Looking for a reliable full-size used SUV? According to Consumer Reports, the Chevrolet Tahoe and Buick Enclave could be the answer? Now here’s a list that would be helpful for anyone looking for a hauler that can ferry a family and a trailer at the same time. Consumer Reports has released the list of most reliable full-size SUVs and there are some pretty surprising entries. But a few disclaimers first. Consumer Reports conducted a survey of over 420,000 cars but all were no more than three years old. The reason for the age is that these SUVs are likely have necessary safety equipment like automatic emergency braking and blind-spot warning.
The vehicles in the the list of most reliable three-year old full-size SUVs were also chosen on the basis of their towing capacity. Hence, unsurprisingly, most SUVs on this list are built on truck platforms. Without further ado and in no particular order here is the list.
2017 Chevrolet Tahoe
Given its proliferation on America’s roads, it should be no surprise the Chevrolet Tahoe is one of the most reliable three-year-old full-size SUVs you can buy. It is no news, that the Tahoe is as powerful as it is intimidating on the road. The familiar 5.3-liter V8 powers the 2017 model year Tahoe, and is good for 355 hp. A higher-performance version with 6.2-liter V8 with 420 hp was also available. It was paired with a 10-speed transmission and came with rear-wheel drive as standard. All-wheel drive is optional.
SEE ALSO: 2018 Chevrolet Tahoe RST Review
The Tahoe can transport passengers and still tow 8,300 lb. Although, since the Tahoe is built on a ladder frame chassis, the passenger and cargo volume is relatively low in the cabin. The third row is best used by kids and there isn’t much room left for the cargo with all three seats up. But it can haul 8,300 lb. It also comes with magnetic ride suspension but only in the LTZ trim. Apple CarPlay along with the automated emergency braking and Blind-spot detection were all optional extras.
2017 GMC Yukon
Also among the most reliable three-year-old full-size SUV sits the GMC Yukon. GMC’s full-sizer is essentially a Chevy Tahoe underneath but that doesn’t affect the sales numbers one bit. The main reason for that is while the two might share the platform and engines, the GMC is the more premium option.
SEE ALSO: 2015 GMC Yukon XL Review
The top-level Denali trim really sets the Yukon apart as it is the brand’s most luxurious trim. It is also the only way you can have magnetic ride control on the Yukon. The Denali is available with the 6.2-liter V8 only, and returns just 13 mpg.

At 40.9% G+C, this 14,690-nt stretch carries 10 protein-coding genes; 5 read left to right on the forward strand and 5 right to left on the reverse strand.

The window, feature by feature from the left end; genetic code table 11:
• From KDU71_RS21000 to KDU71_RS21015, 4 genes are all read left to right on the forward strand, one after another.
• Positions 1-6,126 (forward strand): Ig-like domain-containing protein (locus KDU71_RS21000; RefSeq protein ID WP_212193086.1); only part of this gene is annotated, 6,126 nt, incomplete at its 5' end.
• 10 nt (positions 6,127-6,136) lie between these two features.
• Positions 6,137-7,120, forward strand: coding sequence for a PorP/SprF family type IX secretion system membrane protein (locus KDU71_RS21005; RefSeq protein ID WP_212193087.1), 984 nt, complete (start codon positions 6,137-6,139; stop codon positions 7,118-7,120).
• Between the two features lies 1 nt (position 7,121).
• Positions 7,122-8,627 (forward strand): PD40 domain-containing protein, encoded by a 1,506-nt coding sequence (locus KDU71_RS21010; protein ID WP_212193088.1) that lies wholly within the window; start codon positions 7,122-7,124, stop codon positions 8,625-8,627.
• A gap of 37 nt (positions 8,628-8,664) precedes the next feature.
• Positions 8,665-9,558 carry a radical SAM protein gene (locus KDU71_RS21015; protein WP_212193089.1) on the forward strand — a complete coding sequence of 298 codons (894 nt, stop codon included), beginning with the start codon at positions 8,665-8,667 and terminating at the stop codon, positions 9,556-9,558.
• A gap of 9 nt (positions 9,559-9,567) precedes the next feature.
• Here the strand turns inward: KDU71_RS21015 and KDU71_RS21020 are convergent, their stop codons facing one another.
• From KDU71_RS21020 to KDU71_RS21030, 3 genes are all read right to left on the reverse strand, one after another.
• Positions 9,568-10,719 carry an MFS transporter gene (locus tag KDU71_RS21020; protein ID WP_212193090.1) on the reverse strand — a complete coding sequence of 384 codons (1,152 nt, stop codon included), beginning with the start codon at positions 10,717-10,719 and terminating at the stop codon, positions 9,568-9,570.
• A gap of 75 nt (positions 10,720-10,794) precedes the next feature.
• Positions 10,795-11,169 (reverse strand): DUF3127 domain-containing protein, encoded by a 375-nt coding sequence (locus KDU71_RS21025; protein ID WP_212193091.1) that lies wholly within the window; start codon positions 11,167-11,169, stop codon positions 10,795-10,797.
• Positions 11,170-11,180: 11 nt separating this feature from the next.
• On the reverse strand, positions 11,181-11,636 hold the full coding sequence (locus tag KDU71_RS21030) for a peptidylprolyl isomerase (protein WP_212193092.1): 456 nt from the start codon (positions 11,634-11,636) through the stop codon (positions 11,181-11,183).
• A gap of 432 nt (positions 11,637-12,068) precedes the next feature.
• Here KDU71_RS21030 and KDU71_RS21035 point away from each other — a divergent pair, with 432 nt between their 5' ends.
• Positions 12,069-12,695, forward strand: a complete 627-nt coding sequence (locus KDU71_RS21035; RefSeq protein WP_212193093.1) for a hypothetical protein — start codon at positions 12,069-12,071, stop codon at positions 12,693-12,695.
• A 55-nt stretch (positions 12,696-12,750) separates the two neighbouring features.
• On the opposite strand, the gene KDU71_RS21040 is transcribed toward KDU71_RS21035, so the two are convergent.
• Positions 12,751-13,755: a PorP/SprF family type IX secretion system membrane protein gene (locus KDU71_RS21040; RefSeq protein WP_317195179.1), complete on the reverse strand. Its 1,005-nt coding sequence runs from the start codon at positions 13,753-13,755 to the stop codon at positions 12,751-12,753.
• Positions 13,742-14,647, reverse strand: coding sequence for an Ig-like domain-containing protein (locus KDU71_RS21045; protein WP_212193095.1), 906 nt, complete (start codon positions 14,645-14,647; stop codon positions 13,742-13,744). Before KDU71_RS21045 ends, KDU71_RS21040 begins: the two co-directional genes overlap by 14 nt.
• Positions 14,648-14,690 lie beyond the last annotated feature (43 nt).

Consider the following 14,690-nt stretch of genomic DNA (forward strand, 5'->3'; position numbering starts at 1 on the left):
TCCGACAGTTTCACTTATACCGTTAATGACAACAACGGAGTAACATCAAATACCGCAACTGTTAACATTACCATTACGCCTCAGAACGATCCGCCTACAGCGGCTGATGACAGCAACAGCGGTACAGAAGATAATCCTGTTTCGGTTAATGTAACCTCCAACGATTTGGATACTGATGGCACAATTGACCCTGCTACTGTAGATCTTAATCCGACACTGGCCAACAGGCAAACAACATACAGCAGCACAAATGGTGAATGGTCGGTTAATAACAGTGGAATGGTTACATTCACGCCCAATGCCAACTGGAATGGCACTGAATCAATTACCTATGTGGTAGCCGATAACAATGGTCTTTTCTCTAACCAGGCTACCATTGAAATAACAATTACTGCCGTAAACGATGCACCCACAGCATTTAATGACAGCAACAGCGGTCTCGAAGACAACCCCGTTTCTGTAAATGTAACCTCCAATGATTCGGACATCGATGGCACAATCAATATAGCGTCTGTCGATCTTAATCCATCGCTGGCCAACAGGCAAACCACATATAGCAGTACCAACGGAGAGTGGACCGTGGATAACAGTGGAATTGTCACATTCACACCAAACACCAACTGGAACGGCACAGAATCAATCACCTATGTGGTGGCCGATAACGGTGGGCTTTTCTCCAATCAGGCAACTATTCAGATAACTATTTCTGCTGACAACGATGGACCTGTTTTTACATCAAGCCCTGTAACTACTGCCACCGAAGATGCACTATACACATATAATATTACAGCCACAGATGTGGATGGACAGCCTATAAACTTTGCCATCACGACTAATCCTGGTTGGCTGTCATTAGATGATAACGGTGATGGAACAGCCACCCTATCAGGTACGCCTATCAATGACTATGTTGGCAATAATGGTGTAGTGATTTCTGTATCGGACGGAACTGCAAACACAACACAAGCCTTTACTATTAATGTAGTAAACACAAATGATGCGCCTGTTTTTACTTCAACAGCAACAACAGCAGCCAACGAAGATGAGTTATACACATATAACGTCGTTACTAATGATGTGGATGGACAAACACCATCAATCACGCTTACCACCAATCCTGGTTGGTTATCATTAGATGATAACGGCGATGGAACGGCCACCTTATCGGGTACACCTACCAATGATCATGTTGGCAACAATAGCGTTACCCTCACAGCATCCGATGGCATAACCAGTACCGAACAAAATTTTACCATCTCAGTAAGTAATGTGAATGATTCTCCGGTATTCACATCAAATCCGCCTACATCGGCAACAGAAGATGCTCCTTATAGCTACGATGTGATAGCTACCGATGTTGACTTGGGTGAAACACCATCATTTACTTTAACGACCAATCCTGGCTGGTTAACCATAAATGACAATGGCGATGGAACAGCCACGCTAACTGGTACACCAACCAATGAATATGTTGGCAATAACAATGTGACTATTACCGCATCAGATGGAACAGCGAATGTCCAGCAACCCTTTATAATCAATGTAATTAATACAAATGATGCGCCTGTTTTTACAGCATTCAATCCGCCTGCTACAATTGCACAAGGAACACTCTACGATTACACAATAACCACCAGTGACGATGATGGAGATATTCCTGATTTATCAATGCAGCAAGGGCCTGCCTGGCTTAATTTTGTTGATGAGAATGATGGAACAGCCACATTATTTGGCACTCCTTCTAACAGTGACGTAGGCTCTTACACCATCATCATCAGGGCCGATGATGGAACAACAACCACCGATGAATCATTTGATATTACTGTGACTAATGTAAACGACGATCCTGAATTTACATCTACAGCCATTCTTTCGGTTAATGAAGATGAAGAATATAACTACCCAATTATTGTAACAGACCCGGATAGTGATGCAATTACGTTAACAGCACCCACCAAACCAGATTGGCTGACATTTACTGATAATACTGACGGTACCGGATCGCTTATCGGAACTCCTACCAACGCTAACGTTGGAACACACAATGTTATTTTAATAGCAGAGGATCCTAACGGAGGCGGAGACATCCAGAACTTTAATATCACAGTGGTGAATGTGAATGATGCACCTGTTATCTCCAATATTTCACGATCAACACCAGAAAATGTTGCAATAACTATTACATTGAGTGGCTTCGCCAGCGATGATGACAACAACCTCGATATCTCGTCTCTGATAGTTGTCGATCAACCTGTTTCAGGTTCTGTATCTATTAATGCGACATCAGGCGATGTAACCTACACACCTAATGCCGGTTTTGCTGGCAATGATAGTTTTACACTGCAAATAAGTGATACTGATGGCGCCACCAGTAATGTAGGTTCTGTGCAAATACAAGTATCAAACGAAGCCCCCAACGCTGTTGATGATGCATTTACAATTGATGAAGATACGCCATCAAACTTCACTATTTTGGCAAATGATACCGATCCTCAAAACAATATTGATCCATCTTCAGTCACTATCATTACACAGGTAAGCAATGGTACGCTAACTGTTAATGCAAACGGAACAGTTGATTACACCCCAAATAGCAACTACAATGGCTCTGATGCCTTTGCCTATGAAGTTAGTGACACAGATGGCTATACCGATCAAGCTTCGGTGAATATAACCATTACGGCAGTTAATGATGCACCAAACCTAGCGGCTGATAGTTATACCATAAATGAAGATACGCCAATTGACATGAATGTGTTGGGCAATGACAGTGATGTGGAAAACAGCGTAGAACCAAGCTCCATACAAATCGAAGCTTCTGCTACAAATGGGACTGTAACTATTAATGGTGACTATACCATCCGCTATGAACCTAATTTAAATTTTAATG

2017 Buick Enclave
Unlike the other SUVs on this list, the Buick Enclave is the only crossover here and comes with front-wheel drive as standard. Also, the Enclave shares its platform with the rather large Chevrolet Traverse and GMC Acadia. But since it is based on a car-like platform, it offers more space inside than the previous two GM entries.
SEE ALSO: 2018 Buick Enclave Review
The powertrain is from the Traverse as well. It makes 280 hp and 270 lb-ft of torque from a 3.6-liter V6 and pairs with a six-speed automatic transmission. According to Consumer Reports it isn’t as reliable as the Tahoe or the GMC but can still haul 4,500 lb on a trailer. Lastly, though it doesn’t get automated emergency braking at all, forward collision warning and blind-spot warning are available on certain trims.
2017 Mercedes-Benz GLS
For those who don’t remember, the Mercedes-Benz GLS received a significant update for the 2017 model year. Though the exterior changes remained minimal, the powertrain received a significant update in the form of a new nine-speed automatic transmission that replaced the seven-speed unit. It also received an updated air-suspension and infotainment system which was no easier to use.
SEE ALSO: 2020 Mercedes-Benz GLS Review
You did get a choice of two engines though, a 362 hp 3.0-liter twin-turbo V6 and a 4.7-liter V8 that produced 449 hp. Unlike the aforementioned entrants the GLS came with automated emergency braking as standard, though blind-spot detection was an optional extra. According to CR, it is amongst the most reliable SUVs on this already brief list and can tow up to 7,500 lb.
2017 Lexus LX
No reliability list is complete without at least one Toyota or a Lexus. And this list is no exception to that rule. The Lexus LX, an even more expensive and unconventional version of the Land Cruiser, is one of those SUVs that proves its mettle on the road and off it.
It is powered by one of the most time-tested engines today, the 5.7-liter V8 from the full-size Tundra pick up. It makes 383 hp and 403 lb-ft of torque, enough to move a house. Plus, you also get a height-adjustable air suspension and even a power-adjustable steering wheel. There is a third row as well but like the GM SUV duo, it is best left for kids’ use. Lexus claims that the LX can tow up to 7,000 lb, and it comes standard with many safety assist features.